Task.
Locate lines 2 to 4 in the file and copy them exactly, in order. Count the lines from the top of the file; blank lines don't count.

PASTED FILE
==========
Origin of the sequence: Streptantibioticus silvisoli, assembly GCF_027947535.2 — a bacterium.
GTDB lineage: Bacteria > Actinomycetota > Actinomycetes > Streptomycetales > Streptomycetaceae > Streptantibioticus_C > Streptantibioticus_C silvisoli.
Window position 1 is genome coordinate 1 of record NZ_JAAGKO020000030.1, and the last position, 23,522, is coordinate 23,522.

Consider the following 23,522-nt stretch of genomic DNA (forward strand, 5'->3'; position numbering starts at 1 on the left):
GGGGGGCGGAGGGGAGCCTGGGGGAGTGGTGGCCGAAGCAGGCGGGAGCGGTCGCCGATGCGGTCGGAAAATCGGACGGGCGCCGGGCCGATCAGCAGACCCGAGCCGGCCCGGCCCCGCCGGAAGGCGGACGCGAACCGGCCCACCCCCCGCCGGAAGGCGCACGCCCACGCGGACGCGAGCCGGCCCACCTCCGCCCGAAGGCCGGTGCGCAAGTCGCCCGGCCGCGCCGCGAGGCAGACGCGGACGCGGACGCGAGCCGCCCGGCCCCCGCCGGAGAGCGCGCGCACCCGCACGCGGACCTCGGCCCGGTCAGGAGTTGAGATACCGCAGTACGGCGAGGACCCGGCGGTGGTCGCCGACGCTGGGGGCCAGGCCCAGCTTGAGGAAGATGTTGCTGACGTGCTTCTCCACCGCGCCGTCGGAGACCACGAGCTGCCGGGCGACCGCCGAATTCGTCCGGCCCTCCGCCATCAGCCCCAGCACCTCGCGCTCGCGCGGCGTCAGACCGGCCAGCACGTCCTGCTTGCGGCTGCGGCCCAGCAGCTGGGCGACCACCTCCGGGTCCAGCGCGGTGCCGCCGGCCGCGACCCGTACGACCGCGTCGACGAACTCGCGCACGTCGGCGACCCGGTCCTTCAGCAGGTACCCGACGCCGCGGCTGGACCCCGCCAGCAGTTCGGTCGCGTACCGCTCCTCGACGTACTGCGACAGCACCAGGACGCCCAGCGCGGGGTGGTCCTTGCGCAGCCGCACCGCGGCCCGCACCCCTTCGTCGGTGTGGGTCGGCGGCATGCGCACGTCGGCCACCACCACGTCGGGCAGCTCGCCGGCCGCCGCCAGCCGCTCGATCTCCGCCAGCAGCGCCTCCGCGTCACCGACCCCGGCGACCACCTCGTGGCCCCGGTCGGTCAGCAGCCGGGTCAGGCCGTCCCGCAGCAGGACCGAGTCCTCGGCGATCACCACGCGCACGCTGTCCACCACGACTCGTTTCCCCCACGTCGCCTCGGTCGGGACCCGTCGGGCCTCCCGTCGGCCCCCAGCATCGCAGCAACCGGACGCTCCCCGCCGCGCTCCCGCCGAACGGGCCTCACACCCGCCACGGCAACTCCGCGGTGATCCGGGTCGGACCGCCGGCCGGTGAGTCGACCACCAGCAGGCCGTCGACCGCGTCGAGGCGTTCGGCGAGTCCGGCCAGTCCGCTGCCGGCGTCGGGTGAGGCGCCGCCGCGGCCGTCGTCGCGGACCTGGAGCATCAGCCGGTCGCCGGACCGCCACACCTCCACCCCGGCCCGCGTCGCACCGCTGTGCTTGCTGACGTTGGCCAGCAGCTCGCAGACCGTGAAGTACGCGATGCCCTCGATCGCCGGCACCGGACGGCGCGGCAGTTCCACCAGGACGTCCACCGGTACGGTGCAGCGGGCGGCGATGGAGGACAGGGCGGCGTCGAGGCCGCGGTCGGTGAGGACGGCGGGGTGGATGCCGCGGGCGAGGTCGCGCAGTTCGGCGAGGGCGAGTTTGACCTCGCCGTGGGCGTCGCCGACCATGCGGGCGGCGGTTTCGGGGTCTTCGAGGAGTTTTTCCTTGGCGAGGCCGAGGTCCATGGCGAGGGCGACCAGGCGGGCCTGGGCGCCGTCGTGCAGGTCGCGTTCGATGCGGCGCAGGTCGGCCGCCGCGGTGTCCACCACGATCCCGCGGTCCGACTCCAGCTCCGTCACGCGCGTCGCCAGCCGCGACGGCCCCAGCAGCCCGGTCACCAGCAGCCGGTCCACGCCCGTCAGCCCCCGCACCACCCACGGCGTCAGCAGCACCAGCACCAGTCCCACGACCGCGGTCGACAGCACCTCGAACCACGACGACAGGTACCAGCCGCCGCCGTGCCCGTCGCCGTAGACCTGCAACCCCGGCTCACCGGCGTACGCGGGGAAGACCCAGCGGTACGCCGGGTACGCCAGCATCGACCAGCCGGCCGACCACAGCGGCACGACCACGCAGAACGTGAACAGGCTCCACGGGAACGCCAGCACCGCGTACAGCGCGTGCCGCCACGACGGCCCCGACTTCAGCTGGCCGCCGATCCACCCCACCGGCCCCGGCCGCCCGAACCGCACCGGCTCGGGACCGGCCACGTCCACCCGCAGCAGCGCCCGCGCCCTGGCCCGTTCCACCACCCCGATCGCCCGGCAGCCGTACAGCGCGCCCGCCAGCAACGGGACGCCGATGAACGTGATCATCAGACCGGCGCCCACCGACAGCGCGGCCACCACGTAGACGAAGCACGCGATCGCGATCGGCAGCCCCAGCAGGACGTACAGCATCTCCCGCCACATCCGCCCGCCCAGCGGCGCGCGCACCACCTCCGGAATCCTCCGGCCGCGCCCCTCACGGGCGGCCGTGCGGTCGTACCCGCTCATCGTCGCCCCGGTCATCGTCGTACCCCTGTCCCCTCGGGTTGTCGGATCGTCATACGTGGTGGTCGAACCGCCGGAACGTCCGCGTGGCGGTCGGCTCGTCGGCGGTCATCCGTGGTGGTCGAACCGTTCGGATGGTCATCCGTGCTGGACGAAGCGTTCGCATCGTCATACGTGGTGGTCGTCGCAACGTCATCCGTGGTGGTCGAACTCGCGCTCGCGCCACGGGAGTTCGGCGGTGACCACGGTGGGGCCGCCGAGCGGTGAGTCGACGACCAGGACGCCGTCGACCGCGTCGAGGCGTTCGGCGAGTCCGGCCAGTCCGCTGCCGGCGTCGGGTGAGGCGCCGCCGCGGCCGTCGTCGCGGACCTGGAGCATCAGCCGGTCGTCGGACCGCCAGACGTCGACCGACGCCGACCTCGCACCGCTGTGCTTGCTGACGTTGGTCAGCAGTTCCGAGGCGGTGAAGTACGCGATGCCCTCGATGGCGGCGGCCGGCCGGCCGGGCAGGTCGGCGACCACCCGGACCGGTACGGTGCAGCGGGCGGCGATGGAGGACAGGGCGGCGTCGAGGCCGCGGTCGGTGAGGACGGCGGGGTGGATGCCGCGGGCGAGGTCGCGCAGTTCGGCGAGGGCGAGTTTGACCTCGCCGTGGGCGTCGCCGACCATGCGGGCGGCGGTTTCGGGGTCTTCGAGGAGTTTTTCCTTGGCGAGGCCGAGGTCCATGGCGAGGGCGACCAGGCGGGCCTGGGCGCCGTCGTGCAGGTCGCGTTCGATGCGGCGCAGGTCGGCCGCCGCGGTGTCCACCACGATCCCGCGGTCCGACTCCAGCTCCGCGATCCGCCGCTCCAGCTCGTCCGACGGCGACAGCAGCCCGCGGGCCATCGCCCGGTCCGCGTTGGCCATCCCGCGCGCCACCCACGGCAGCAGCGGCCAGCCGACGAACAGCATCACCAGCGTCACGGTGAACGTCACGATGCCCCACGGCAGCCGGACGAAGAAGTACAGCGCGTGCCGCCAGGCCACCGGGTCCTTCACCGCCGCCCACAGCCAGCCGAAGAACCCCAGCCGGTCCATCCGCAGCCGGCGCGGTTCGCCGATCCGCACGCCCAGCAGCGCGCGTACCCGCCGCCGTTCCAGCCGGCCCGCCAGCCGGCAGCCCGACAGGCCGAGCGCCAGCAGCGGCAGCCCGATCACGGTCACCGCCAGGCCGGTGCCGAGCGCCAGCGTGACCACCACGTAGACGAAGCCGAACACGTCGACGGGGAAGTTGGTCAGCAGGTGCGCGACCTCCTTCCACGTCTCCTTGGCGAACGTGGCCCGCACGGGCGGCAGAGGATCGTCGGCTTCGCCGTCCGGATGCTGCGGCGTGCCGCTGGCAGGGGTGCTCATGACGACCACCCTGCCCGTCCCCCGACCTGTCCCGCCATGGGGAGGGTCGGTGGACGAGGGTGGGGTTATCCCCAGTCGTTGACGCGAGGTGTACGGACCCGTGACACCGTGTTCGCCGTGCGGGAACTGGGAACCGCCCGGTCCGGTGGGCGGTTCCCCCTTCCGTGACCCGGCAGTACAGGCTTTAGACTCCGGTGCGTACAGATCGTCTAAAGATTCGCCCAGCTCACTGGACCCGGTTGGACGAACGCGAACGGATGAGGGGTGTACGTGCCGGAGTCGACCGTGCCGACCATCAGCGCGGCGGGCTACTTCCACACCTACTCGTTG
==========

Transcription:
GTDB lineage: Bacteria > Actinomycetota > Actinomycetes > Streptomycetales > Streptomycetaceae > Streptantibioticus_C > Streptantibioticus_C silvisoli.
Window position 1 is genome coordinate 1 of record NZ_JAAGKO020000030.1, and the last position, 23,522, is coordinate 23,522.

Consider the following 23,522-nt stretch of genomic DNA (forward strand, 5'->3'; position numbering starts at 1 on the left):